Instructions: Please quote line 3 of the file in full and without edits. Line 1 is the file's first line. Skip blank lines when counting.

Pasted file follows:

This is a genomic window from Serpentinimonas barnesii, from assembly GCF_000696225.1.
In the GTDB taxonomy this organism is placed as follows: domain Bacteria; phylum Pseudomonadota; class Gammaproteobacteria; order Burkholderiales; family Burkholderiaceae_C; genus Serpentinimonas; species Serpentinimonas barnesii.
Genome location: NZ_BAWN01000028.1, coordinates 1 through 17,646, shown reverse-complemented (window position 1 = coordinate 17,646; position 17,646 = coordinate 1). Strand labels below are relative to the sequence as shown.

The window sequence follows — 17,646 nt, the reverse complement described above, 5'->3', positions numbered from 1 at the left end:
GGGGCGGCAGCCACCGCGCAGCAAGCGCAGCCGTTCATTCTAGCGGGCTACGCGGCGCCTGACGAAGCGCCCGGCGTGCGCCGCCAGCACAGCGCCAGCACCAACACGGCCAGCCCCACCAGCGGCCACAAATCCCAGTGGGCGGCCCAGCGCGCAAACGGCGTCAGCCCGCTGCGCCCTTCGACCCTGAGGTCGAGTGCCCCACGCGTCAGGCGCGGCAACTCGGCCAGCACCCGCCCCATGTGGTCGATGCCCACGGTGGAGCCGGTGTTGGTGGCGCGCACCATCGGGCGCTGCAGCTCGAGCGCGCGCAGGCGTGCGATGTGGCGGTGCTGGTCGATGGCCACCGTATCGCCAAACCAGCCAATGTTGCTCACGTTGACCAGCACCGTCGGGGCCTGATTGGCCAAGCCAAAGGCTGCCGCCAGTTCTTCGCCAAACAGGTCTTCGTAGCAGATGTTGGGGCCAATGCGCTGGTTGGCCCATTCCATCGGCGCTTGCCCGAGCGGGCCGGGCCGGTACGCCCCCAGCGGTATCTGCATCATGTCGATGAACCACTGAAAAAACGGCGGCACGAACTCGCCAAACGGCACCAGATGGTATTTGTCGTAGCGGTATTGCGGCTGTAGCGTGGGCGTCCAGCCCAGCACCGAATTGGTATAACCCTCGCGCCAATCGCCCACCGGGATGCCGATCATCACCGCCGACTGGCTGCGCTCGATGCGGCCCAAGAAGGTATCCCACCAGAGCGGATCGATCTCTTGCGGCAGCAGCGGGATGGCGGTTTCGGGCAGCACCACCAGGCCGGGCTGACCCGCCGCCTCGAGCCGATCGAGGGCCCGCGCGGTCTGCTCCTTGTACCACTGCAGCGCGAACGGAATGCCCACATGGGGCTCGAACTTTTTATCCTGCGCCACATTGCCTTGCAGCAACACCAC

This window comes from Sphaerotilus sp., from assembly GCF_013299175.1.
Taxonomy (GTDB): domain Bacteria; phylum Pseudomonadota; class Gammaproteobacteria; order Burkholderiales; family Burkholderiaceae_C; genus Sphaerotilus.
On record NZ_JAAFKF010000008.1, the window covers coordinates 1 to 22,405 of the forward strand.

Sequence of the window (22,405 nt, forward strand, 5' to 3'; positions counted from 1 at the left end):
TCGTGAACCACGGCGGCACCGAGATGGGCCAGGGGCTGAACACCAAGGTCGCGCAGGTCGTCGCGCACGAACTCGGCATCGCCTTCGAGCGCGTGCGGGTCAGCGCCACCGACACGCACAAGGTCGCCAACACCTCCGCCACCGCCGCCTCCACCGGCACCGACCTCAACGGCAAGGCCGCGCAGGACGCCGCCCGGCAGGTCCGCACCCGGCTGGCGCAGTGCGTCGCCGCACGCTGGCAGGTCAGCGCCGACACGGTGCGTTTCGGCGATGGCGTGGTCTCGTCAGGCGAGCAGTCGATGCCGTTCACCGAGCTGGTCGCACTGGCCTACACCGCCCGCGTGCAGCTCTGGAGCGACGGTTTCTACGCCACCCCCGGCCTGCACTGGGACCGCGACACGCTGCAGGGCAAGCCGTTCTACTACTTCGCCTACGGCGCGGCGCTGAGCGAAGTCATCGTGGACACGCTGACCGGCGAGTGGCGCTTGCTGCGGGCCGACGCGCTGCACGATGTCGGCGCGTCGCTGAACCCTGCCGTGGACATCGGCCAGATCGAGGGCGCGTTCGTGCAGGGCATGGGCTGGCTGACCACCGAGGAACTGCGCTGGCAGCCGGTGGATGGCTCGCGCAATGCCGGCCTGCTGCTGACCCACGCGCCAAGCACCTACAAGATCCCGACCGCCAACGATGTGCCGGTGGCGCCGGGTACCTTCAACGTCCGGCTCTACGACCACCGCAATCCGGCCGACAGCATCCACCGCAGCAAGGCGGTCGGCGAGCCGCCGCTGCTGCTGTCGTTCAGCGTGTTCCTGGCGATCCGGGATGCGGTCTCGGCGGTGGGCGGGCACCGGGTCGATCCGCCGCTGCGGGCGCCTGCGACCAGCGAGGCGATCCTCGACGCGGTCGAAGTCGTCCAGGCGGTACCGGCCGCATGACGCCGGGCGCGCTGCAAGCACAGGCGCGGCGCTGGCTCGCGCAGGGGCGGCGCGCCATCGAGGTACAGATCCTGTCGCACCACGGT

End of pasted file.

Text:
Genome location: NZ_BAWN01000028.1, coordinates 1 through 17,646, shown reverse-complemented (window position 1 = coordinate 17,646; position 17,646 = coordinate 1). Strand labels below are relative to the sequence as shown.